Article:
We sat down one day over coffee to start looking at what he needed to do for this coming September, and I came away from that meeting feeling like I could safely hand over my baby, and I told him so. From then on, it's been a meeting of minds in a way that is rare and special. I feel good about this.

Sunday, 24 July 2011


I've had a couple of really fantastic nights that have reminded me how important it is to be sociable, and get out of my house and share ideas with people, because you never know what will come out of it.

Friday night, my parents, son and I were invited to my good friend Danielle's house for dinner. I'm using her real name, because she leaves comments here. Danielle has been working with me for more than a couple of years, but we became close working on the Middle School these last two years. We have, however, developed a far closer relationship outside of school in part because I am now free to go out during the day, and as she works part-time, we enjoy exploring the city together (within my limits of course). So in an odd way, I owe some of our relationship to my illness. Huh.

In any case, my son was picked up by his father at her house, but not before he got to enjoy her wonderfully eclectic and fun art "collection". It was really nice to see him so intrigued by the pieces she and her husband have collected over the years. He was going from one to the other and back again, and just lapping up every moment of the colours and whimsy.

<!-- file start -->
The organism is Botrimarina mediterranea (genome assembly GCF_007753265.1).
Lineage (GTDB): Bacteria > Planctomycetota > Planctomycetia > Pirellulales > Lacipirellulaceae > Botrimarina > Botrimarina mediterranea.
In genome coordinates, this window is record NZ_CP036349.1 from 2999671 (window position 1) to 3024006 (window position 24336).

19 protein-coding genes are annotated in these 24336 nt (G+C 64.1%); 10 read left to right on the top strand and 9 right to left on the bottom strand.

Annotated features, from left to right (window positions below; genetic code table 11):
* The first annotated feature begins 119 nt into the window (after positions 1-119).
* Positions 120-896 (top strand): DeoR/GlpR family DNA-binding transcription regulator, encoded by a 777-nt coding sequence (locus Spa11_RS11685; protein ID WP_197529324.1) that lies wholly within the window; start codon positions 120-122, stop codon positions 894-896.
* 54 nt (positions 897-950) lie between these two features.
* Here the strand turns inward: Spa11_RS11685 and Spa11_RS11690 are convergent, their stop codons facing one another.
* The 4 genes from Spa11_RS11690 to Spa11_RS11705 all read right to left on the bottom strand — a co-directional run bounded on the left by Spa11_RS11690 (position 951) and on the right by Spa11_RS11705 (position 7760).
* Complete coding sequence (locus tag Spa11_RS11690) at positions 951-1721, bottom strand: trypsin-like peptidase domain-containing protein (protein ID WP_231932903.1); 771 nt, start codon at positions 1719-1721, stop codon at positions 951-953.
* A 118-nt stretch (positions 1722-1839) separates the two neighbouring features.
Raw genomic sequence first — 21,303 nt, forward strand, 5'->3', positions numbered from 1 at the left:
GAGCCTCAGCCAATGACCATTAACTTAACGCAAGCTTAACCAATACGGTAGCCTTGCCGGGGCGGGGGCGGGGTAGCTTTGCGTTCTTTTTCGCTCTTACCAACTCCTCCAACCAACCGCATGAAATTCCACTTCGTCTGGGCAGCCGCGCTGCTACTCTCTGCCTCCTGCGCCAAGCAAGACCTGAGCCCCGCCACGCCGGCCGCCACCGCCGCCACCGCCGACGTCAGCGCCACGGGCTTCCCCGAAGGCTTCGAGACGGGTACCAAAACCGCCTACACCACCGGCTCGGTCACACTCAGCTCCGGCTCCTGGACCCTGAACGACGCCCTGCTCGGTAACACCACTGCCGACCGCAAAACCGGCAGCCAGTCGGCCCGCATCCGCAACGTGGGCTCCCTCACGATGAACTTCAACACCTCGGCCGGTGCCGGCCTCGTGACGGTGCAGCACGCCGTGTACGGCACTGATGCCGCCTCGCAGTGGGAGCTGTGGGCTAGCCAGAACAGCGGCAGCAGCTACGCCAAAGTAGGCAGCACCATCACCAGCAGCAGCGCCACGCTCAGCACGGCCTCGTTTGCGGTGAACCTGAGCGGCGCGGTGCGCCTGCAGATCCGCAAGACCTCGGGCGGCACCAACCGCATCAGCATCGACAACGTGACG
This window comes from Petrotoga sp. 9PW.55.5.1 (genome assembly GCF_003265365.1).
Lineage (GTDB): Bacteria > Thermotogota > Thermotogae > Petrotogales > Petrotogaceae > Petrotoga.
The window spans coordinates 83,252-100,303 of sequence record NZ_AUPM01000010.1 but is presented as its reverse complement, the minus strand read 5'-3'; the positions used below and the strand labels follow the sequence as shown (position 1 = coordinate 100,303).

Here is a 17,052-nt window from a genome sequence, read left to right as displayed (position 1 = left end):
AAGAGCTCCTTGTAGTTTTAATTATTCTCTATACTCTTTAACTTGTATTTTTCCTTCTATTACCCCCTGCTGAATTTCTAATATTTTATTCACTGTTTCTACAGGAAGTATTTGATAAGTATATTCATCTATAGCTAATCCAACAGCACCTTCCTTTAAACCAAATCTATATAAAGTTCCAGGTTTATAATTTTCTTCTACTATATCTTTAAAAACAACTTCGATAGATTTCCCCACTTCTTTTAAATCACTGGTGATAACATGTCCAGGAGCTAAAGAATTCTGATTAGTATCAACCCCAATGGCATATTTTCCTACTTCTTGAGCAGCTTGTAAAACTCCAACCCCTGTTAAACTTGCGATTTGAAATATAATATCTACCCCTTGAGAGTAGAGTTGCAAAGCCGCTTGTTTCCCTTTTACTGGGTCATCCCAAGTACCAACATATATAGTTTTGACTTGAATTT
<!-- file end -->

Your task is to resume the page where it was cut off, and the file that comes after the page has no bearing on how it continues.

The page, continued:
Thursday, 21 July 2011

Musings on Death and Fear

Two online friends, and one of my neighbours have all recently lost their fathers.

I fear losing mine. My biggest fear at the moment is losing one or both of my parents. My next biggest fears are losing other members of my close family. After that, I fear all kinds of health-related things.

Funnily, I realized today in therapy, that the one death that does not scare me is my grandmothers - and that is the most imminent. Perhaps because she has been so full of life for so long, or because I can see it coming, or because I really have truly made my peace with her. I know it will come, I know it will hurt, for a long while, and I know I will be ok in the long run. But I don't fear mourning her. Perhaps it is because the fear I feel for my parents, sister, son, niece, nephews and so on is more about my world falling apart than the actual mourning and grief itself.

Fear is a powerful force. It makes us deny things, run away, fight like crazy, and sometimes immobilizes us completely.

Life is full of fearful things. We know fear because of past hurt. I fear grief, having gone through it so many times, as so many of us have, but having gone through it with my eyes open, my fear is so much not a run-away fear, or a fighting fear. It's a fear that comes with acknowledgment - perhaps it's not fear at all, just an understanding that when it happens (because I know it will happen again - for whatever reason) it will be unpleasant.

Wednesday, 20 July 2011

Self-Help Part 1 - check!

I finished my self-help course this week.

It was overall a good experience. So good in fact, that I've decided to invest another $20 in the next course. Yep. I find I can put my faith in people who are not gouging me, and not touting cures, but hard work and gradual change.